Home Safety Nepal plane crash caused by ’emotionally disturbed’ captain

Nepal plane crash caused by ’emotionally disturbed’ captain


A plane crash at Nepal’s international airport that killed 51 people happened because the captain suffered an “emotional breakdown”, a leaked draft of the official investigation has found.

Investigators said the captain, Abid Sultan, wept during the flight after his skills had been questioned by a co-worker. “This mistrust and stress led him to continuously smoke in the cockpit and also suffer an emotional breakdown several times during the flight,” their report said.

The 12 March flight from the Bangladeshi capital of Dhaka crash-landed at Kathmandu airport and skidded into a football field where it burst into flames, killing 51 people in the deadliest aviation accident in the Himalayan nation for decades.

The captain’s constant monologue led to the “total disorientation” of the co-pilot, who was flying the plane when it crashed. Prithula Rashid had only recently qualified and had never previously landed at Kathmandu airport.

The draft copy of the final investigation report, seen by AFP, concluded the US-Bangla Airlines captain was “under stress and emotionally disturbed” after a co-worker had “questioned his reputation as a good instructor”.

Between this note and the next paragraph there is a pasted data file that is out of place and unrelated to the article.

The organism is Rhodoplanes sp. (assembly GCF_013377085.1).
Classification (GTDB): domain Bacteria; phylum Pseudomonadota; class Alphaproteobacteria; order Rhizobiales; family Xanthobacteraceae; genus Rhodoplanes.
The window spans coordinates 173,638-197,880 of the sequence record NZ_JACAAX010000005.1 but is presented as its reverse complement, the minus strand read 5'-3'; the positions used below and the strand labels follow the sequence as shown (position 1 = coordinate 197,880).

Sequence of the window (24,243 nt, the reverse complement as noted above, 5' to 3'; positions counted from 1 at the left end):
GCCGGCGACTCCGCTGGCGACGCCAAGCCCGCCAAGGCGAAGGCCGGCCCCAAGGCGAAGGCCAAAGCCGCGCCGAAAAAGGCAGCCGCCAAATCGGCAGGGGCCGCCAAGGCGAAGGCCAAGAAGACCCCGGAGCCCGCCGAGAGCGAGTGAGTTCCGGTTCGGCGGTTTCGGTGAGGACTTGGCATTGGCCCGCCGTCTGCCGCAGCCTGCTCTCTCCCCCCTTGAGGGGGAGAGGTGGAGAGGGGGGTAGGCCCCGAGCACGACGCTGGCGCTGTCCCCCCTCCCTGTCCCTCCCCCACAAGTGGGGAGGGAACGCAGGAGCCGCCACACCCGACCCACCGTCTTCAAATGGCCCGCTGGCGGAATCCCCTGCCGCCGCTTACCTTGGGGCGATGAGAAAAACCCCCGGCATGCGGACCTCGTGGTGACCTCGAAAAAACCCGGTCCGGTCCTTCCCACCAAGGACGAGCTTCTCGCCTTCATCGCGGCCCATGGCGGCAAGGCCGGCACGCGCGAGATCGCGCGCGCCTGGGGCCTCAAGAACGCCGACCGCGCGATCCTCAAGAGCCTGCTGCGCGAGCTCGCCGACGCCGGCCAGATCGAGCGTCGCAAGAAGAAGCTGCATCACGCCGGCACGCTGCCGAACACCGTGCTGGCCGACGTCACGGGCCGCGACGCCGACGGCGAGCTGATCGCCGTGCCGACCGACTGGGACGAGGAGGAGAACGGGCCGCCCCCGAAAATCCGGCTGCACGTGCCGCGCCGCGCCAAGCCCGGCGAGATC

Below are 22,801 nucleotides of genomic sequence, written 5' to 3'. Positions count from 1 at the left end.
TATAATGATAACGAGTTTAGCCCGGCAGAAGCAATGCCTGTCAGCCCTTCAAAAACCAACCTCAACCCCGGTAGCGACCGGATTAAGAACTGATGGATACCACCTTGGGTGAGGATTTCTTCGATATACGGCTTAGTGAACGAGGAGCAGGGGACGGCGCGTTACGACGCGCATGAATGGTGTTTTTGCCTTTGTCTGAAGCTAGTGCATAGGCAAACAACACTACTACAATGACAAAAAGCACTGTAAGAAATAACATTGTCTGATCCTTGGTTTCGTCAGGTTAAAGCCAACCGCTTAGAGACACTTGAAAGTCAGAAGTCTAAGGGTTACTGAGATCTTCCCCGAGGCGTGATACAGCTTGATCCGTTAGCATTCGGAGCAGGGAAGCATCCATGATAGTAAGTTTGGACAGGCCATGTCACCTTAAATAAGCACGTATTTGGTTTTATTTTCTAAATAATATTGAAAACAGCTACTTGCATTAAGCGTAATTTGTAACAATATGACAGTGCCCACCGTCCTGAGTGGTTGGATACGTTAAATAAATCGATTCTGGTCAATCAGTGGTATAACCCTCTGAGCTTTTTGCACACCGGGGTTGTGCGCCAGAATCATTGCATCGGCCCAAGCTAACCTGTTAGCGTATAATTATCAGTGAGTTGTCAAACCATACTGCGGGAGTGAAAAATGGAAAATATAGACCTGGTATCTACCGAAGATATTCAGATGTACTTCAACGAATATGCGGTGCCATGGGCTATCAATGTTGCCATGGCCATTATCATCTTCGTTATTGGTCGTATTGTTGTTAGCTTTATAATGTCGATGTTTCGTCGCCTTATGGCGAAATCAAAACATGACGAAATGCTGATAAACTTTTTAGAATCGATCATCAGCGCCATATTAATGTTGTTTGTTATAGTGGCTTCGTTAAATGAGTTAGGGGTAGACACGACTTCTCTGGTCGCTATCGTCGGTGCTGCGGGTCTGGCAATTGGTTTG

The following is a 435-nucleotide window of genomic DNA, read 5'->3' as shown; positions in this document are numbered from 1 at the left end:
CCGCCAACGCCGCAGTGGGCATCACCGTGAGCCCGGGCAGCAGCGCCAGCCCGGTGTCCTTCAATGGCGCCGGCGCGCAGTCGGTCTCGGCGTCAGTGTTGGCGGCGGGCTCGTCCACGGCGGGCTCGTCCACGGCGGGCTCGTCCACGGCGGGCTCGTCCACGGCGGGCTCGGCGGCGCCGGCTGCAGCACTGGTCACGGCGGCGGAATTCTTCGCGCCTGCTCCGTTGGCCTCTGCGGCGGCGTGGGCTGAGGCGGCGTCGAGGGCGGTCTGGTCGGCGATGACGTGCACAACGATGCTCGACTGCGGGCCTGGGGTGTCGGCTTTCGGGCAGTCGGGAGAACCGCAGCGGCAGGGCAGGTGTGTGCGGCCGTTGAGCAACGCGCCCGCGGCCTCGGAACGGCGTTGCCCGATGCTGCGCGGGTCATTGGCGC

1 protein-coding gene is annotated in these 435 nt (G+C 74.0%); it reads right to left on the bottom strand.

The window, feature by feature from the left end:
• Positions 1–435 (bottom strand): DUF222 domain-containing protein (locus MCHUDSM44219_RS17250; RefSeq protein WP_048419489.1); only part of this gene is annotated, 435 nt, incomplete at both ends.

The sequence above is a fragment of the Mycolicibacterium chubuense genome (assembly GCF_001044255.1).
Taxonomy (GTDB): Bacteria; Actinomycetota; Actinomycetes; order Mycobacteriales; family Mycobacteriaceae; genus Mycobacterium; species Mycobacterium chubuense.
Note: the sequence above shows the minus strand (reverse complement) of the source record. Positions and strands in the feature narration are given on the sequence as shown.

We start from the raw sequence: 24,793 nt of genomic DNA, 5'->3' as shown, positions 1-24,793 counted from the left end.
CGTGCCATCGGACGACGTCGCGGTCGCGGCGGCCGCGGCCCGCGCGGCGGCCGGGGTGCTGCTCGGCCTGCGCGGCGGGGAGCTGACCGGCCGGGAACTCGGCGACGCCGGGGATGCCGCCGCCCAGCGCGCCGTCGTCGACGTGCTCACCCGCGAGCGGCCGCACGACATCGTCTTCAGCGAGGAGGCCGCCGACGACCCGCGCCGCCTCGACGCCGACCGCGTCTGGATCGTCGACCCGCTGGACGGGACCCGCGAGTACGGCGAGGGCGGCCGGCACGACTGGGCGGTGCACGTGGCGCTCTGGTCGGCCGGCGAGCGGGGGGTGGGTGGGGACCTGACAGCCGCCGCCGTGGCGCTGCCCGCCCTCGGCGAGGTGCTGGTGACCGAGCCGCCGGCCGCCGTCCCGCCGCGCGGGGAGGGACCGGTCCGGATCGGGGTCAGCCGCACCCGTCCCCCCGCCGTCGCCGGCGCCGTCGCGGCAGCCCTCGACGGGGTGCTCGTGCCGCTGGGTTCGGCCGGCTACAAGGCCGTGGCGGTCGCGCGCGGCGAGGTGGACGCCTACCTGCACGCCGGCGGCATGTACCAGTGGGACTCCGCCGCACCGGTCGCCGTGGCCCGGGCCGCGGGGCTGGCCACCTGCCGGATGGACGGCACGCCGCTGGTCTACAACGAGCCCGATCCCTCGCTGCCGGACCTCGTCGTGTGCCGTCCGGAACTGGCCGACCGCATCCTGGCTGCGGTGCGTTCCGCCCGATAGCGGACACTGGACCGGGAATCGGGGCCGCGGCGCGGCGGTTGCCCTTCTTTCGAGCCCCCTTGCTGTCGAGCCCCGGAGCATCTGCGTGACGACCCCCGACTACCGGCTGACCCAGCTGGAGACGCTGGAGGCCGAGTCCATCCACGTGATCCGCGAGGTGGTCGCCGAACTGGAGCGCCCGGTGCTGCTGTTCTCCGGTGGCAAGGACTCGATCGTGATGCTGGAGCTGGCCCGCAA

During the short flight, Sultan – a former Bangladesh air force pilot who was also an instructor for the airline – talked non-stop as he tried to impress upon the junior co-pilot his competence and proficiency.

Nepal’s only international airport lies in a narrow bowl-shaped valley with the Himalayas to the north, making it a notoriously challenging place to land.

As the Bombardier Dash 8 Q400 turboprop approached the runway it made a last-minute change of direction, failed to sufficiently reduce its speed and necessary landing checks were not carried out, investigators said.

The report revised the final death toll up to 51, including both pilots. Twenty passengers miraculously escaped the burning wreckage but sustained serious injuries.

Conflicting reports emerged shortly after the crash suggesting confusion between the pilot and air traffic control might have caused the disaster. The report said air traffic control did confuse the two ends of the runway – referred to as “Runway 02” and “Runway 20” – but concluded this had “no impact” on the flight.

A source at Nepal’s tourism ministry, which led the investigation into the crash, confirmed the authenticity of the draft.

The accident was Nepal’s deadliest since September 1992, when all 167 people aboard a Pakistan International Airlines plane were killed when it crashed as it approached Kathmandu airport.

Just two months earlier a Thai Airways aircraft had crashed near the same airport, killing 113 people.

Nepal’s poor air safety record is largely blamed on inadequate maintenance and sub-standard management. Accidents are common and Nepal-based airlines are banned from flying in European Union airspace.

The Guardian, International edition


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